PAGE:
Welcome to my Christmas.

I sometimes forget that not everyone who reads this, celebrates Christmas like we do here in Ireland. So I’ll give you a brief insight into my day and I’d love an insight into yours. Feel free to comment or to share a link to your Christmas post in the comments. I’d love to read them.

Firstly here are a few facts about Christmas in Ireland as I know it.

1. Christmas is not just one day here. For most it begins on December 23rd and ends Monday January 4th, a mere twelve days later.

2. If it is remotely possible sons and daughters, irrespective of age, migrate ‘home’. There is an unwritten rule, (that most men do not discover until after marriage), that Christmas means going to her family home two out of every three years at least.

3.Christmas presents are given to family, friends, teachers, neighbours, and pets. Almost all of those presents are bought by the photo (6)mother/wife/girlfriend.

4. Santa comes to the majority, with children often enjoying the ‘magic of Christmas’up to twelve years of age. Either we are very gullible over here or we learn to lie early in life.

5. I was born into a Catholic family like the majority of the population. Each Christmas, many just like me, who are unfamiliar with the inside of their local church, make their way to Mass.

6. Priests are so thrilled to see a packed church that they do their best to try ensure the moment never ends. The result is a mass twice as long as the usual Sunday affair.

7. Families gather Christmas morning and there is a big present opening ceremony. Some do this later in the evening, although the build up of alcohol over the day can lessen acting ability when we unwrap a present we are less than impressed with, which in turn may lead to offence being taken.

8. Christmas dinner is usually anytime from 3pm onwards and most eat stuffed turkey and ham accompanied by mashed potatoes, roast potatoes, and a variety of veg. Dessert is christmas pudding or some other rich, heavy dessert, just to finish you off.
9. After dinner there is a lull/collapse, followed by a night of more drinking and games in many houses until the very late hours.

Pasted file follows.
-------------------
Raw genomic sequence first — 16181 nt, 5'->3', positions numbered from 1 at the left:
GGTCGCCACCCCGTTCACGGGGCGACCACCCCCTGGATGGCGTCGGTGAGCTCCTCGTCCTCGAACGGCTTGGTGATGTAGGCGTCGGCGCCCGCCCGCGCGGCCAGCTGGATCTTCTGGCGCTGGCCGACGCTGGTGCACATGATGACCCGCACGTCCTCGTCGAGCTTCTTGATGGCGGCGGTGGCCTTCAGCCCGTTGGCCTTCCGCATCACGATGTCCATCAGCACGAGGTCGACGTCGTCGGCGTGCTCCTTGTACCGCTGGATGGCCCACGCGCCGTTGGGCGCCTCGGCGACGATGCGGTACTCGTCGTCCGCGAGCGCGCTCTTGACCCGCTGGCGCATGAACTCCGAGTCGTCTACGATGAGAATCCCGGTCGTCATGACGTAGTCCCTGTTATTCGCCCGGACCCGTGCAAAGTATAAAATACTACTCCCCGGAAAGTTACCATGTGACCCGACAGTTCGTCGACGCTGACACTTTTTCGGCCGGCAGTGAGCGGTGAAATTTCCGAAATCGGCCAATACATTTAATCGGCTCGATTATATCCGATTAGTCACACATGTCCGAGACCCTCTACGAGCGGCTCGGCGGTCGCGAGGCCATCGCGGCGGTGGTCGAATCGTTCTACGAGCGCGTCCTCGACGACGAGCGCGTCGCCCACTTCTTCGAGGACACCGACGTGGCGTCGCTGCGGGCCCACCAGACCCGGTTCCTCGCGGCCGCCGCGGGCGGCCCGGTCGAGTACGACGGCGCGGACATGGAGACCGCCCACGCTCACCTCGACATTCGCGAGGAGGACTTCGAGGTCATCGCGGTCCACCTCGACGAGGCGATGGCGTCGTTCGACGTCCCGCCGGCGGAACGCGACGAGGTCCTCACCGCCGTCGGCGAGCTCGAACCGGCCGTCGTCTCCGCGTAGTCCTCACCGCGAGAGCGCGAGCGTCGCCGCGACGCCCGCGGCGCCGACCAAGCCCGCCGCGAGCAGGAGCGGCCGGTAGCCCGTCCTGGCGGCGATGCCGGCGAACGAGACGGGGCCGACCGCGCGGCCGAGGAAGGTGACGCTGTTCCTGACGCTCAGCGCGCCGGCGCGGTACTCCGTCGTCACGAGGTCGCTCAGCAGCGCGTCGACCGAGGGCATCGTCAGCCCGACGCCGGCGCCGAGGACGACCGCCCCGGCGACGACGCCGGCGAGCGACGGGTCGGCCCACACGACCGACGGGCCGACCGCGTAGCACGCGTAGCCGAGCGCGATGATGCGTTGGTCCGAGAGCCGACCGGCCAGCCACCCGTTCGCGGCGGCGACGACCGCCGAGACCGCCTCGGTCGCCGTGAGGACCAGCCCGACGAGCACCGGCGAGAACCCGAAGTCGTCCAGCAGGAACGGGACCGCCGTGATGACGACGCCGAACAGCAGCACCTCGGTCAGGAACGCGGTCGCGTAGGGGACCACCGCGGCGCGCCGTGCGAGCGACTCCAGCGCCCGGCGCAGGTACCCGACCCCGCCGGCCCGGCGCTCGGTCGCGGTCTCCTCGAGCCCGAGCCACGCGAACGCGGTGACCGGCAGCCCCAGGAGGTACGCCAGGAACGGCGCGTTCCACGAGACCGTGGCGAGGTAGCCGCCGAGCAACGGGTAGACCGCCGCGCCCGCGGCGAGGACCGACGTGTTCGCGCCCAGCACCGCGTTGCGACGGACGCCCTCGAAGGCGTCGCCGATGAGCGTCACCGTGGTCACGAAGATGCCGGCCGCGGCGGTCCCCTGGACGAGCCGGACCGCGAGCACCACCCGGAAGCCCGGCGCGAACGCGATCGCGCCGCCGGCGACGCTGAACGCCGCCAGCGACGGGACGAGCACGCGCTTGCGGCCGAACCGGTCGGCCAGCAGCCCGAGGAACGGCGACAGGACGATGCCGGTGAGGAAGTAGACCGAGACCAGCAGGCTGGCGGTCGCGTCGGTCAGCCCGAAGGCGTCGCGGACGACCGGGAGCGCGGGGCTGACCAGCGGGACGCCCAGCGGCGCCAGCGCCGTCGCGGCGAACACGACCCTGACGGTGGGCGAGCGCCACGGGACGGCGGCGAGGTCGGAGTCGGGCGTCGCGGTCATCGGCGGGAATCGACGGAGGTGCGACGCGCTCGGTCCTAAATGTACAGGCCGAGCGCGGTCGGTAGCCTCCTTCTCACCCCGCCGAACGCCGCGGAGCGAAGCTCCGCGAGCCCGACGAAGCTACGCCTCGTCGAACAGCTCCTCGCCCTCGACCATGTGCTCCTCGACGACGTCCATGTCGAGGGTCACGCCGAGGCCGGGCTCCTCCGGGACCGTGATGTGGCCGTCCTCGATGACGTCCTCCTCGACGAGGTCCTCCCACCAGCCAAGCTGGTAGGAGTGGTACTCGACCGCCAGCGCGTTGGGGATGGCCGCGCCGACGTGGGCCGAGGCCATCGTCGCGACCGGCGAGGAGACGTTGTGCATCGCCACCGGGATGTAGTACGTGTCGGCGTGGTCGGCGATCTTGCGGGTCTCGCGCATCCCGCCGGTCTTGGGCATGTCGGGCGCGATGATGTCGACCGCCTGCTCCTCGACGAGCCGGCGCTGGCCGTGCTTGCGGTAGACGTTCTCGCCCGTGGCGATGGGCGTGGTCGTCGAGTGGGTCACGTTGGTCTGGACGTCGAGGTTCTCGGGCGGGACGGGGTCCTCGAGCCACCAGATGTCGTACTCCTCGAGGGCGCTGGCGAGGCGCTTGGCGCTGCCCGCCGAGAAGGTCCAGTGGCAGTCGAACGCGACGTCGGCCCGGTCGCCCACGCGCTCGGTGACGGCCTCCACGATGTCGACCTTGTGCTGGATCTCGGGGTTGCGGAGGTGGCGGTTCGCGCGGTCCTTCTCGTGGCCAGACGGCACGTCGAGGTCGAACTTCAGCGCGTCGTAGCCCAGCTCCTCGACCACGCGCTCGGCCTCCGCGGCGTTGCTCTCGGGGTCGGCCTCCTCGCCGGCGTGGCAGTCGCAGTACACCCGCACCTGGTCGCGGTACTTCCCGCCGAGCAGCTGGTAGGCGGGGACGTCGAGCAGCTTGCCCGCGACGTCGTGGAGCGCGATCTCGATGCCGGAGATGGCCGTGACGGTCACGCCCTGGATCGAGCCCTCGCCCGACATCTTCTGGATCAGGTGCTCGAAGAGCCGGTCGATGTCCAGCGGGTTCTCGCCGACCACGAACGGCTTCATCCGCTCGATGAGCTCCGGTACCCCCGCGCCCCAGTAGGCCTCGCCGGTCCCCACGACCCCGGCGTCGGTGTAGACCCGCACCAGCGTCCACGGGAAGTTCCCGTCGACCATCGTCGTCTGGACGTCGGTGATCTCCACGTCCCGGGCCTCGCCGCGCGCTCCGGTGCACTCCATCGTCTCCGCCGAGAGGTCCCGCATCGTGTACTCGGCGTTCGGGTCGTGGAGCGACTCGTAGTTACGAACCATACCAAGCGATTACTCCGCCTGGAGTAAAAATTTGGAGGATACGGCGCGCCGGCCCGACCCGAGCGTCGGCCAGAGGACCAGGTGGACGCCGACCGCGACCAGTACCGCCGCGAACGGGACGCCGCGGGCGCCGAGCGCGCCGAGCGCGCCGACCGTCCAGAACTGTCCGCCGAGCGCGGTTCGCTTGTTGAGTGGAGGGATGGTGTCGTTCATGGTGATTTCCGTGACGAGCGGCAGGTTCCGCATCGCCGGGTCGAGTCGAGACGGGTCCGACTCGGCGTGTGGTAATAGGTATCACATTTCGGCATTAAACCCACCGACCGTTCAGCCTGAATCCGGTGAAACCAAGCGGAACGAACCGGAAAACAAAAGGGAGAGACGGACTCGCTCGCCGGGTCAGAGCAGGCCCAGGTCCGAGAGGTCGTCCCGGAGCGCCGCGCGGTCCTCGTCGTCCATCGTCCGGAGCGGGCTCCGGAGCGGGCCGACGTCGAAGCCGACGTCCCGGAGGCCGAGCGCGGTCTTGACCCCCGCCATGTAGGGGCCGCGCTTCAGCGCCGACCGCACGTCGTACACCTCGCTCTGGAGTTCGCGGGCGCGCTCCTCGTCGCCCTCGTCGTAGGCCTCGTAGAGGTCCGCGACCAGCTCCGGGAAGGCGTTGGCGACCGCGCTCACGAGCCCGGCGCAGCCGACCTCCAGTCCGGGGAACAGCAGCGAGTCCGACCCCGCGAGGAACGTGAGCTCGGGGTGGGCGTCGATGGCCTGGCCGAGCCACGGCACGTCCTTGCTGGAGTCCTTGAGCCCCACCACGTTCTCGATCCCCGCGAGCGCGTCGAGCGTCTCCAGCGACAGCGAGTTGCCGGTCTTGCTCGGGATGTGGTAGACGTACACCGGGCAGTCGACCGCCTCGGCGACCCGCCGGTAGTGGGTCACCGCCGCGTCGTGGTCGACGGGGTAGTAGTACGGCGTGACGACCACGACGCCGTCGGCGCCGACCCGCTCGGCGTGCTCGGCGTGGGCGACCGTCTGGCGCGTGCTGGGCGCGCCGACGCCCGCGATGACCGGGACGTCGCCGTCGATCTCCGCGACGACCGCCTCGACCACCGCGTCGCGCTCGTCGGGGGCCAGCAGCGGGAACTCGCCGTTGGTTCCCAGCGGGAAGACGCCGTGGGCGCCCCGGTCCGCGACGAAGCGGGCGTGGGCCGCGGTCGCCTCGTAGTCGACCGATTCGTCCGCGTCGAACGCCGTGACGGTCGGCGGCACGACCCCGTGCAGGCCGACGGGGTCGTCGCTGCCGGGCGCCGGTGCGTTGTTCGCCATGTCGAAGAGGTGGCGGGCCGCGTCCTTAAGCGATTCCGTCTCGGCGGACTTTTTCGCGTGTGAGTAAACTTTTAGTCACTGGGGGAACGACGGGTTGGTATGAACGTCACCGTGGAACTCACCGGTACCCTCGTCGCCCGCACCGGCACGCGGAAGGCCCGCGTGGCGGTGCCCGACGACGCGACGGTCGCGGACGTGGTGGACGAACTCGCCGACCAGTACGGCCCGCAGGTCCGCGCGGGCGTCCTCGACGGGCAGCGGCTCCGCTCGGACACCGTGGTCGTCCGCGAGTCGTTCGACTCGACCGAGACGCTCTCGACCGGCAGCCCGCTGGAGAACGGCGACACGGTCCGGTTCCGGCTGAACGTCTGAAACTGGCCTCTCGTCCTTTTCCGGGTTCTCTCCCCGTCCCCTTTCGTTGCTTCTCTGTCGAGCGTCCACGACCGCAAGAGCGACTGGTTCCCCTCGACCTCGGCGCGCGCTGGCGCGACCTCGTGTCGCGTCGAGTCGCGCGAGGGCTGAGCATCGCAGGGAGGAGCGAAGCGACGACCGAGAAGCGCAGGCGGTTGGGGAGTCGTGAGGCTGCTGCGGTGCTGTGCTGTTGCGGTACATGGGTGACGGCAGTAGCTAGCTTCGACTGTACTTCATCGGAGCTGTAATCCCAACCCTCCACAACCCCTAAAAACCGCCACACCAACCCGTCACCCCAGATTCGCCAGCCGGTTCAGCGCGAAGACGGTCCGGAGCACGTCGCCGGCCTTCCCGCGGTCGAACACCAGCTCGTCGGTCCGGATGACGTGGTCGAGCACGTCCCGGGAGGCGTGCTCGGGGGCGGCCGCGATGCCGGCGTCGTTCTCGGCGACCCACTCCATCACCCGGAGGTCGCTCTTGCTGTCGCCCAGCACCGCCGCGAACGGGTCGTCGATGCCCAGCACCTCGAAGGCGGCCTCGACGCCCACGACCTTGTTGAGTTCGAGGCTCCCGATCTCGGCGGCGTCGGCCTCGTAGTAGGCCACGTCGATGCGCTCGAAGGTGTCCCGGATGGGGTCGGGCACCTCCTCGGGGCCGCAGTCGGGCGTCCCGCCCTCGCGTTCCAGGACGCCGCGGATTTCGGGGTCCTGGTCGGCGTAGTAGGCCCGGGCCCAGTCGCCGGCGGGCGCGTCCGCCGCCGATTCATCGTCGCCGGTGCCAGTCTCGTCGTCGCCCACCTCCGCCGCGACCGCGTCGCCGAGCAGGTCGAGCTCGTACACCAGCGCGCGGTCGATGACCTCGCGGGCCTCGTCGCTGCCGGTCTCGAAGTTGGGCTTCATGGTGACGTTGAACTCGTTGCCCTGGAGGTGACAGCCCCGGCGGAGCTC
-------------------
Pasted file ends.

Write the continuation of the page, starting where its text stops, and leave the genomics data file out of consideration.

I must admit, while I dislike shopping and cleaning, I do love Christmas. I’ve a million happy memories of great childhood Christmases and love seeing my own children excited and happy. Our day will begin with the youngest, aged 13, insisting we all get up at about 7.30 am. As she is the youngest the other three do as they are asked, even if they’ve been out the night before. Lining up from youngest to oldest they go down to see what Santa has brought. If anyone wonders if Santa is real, come to my house, where they tell me, ‘He comes to you as long as you believe’. My eldest is twenty four and as you might have guessed, she still ‘believes’.dannys xmas day

After the madness of Santa there is a quick breakfast and then a rush to wrap up warm, ready to brave the elements to remember Daniel. A big gang (possibly over 100 this year) will head to the beach for a Christmas day swim, (yes you read that properly, the beach… Christmas day… in Ireland). Even though I am an ex swimmer of amazing ability (ahem) I, along with Daniel’s mum, aunt and a couple of friends, will provide hot chocolate, soup and even an Irish coffee or two to anyone who swims. It is of course so tempting each Christmas to get changed into swim gear in the wind and cold, dash into the freezing waters and come back out to get dressed in public, but for Daniel and his family I’ll make the sacrifice. Yes I’m a true friend who believes in the spirit of Christmas!

After we have said our happy Christmases and perhaps shed a tear for the young boy who would have loved the madness so much, we head home. I’ll have a glass of wine, as it’s never too early on Christmas day, then I’ll check the turkey hoping all is well. Despite all the advice in the world my method of cooking turkey as big as a house is simple. I coat it in butter and streaky rashers, cover it with tin foil and baste it once in a blue moon when I remember. Works a treat.

While the turkey is doing it’s thing I’ll have another glass of wine and we open the presents under the tree. This is a very ceremonial process, no grabbing your gifts and ripping the paper off them for us. Each person watches, as one at a time we open a present; it takes almost as long as the turkey.

Dinner is traditional. Usually it is just the six of us, as the rest of my family live a couple of hundred miles away. After dinner we will go to a friends house to enjoy a night of fun and games and perhaps a few more glasses of wine.

With all of this ahead of us I’d like to take this opportunity to wish you all a very Happy Christmas. I hope you have a good one and remember… Santa comes to all who believe.

Nollaig Shona.

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19 thoughts on “Welcome to my Christmas.

  1. Merry Christmas, Tric, and to your family as well! Your celebration sounds like a fun time and not all that different from ours. When you are having a glass of wine, be sure to offer a toast to your wannabe Irish friend! ☺️ I will also raise a glass to you! 🍷🍾🍻

  2. Tric, your celebration sounds very much like the Canadian version. Except, we watch a lot of hockey. Last night, we gathered for a family movie called Touch The Wall – about US Olympic swimmer Missy Franklin. The whole family loved it – especially my swimmer. Congrats on braving the chilly water in memory of that little boy!

    1. I never heard of the movie but my own little swimmer has certainly heard of Missy Franklin. I must look it up. I hope you had a lovely few days and every best wish for the New year to you and your family.

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